There have been genuinely religious Abrahamists, but only because they’ve somehow maintained the forms of personal-God religions while having in fact abandoned any such belief. Some people think that men like St Paul and St Augustine are exemplary instances of what it is to possess the religious temperament. It’s easy enough to see why they have this reputation as long as we stick to the sociological understanding of religion: both were brilliant monsters of egotism, and almost all religious belief, considered as a sociological phenomenon, is about self.
This connects to a phenomenon that at first glance seems curious. If we take the term ‘morally worse’ as purely descriptive, denoting people whose characters generally appear to be morally worse than average, and if we restrict our attention to those who have had some non-negligible degree of education, we find that people who have religious convictions are on the whole morally worse than people who lack them. Are the religious worse because they’re religious, or are they religious because they’re worse? The first direction of causation is well known, but it’s the second that is more prominent in everyday life. The religious (sociologically speaking) tend to be religious because religious belief provides them with a framework in which they can handle certain unattractive elements in themselves. In converts – those who take up religion without having been brought up in it, or without having previously taken it seriously – the correlation between religious belief and relative moral badness in the strictly descriptive sense (which is not incompatible with charm) is particularly striking.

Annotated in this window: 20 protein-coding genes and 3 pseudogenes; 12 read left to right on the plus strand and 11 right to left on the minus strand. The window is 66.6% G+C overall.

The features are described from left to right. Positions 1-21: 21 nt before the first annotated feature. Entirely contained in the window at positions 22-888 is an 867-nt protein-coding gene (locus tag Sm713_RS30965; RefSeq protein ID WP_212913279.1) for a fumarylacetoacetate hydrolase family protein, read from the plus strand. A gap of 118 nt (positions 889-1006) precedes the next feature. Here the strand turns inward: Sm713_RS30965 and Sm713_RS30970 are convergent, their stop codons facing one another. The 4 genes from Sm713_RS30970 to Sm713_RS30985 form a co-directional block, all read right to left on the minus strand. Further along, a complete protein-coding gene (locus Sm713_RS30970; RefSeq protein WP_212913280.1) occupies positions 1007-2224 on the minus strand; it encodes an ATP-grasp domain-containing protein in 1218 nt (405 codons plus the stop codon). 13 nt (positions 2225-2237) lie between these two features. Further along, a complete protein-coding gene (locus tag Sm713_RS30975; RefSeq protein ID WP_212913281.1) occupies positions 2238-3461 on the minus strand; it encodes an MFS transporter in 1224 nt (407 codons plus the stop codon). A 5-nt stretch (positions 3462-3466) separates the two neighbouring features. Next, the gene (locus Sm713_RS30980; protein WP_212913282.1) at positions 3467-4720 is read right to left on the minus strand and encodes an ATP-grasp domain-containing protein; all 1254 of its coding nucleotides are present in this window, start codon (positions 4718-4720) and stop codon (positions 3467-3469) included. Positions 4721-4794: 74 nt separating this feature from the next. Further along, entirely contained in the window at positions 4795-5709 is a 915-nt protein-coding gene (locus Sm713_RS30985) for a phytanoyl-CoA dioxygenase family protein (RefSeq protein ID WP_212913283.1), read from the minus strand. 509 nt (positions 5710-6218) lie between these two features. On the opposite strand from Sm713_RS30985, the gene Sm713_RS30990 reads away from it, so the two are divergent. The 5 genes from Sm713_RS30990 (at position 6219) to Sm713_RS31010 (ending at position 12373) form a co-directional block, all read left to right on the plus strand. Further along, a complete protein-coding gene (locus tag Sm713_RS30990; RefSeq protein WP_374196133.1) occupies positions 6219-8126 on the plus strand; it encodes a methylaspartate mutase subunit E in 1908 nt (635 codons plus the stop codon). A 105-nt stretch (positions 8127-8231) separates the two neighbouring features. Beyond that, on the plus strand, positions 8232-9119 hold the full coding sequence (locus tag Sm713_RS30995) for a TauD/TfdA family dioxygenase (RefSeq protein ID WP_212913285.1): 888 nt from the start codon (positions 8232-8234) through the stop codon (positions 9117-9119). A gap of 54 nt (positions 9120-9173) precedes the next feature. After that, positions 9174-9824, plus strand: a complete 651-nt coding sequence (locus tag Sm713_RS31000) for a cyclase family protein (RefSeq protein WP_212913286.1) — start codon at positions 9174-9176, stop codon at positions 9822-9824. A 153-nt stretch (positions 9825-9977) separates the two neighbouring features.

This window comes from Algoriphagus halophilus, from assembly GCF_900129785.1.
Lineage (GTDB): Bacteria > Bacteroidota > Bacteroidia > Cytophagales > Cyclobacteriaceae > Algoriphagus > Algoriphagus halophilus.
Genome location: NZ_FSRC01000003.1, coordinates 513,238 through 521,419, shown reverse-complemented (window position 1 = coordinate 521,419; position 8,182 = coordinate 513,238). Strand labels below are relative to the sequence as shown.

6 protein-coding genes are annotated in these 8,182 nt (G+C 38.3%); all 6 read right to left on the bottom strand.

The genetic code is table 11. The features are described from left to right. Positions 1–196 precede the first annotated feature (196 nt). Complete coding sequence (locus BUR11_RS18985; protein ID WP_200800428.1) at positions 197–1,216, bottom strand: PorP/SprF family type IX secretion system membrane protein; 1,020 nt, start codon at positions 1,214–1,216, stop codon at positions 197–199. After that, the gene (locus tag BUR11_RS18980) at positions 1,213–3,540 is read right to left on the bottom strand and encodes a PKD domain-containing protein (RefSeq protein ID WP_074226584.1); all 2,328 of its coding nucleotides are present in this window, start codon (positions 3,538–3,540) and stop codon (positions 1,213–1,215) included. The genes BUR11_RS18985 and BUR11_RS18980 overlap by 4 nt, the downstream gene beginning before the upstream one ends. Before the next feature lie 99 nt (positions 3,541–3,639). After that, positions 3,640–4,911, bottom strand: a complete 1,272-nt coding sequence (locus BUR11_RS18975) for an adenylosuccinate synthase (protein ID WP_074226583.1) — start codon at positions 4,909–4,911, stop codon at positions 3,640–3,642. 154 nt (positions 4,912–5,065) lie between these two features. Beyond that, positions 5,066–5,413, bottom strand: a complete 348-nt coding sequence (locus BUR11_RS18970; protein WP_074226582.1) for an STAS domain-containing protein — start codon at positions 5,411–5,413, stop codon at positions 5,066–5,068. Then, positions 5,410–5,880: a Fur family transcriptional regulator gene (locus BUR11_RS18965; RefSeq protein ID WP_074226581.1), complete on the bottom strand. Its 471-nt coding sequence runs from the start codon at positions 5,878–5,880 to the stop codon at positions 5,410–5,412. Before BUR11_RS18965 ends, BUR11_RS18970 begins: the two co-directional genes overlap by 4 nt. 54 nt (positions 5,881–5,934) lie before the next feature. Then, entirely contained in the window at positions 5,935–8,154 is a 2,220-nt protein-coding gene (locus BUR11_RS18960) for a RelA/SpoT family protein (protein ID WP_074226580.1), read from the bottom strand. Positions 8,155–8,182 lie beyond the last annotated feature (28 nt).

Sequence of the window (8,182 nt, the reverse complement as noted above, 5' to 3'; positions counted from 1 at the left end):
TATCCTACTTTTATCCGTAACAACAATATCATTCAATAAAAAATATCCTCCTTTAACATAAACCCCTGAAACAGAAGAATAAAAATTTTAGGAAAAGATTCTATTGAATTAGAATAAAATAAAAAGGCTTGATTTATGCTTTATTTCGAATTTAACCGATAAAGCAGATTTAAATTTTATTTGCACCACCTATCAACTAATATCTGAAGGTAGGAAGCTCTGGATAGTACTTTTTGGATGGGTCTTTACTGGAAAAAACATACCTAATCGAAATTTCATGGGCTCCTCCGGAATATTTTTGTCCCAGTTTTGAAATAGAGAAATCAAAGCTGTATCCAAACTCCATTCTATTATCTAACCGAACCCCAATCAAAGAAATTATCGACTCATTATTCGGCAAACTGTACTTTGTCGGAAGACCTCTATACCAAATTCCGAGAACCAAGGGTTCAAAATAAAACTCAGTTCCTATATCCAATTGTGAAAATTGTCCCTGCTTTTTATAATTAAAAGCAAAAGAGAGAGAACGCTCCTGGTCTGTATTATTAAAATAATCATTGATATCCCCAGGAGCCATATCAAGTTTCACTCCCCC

Galen Strawson in the LRB on Mark Johnson's Saving God: Religion After Idolatry and Surviving Death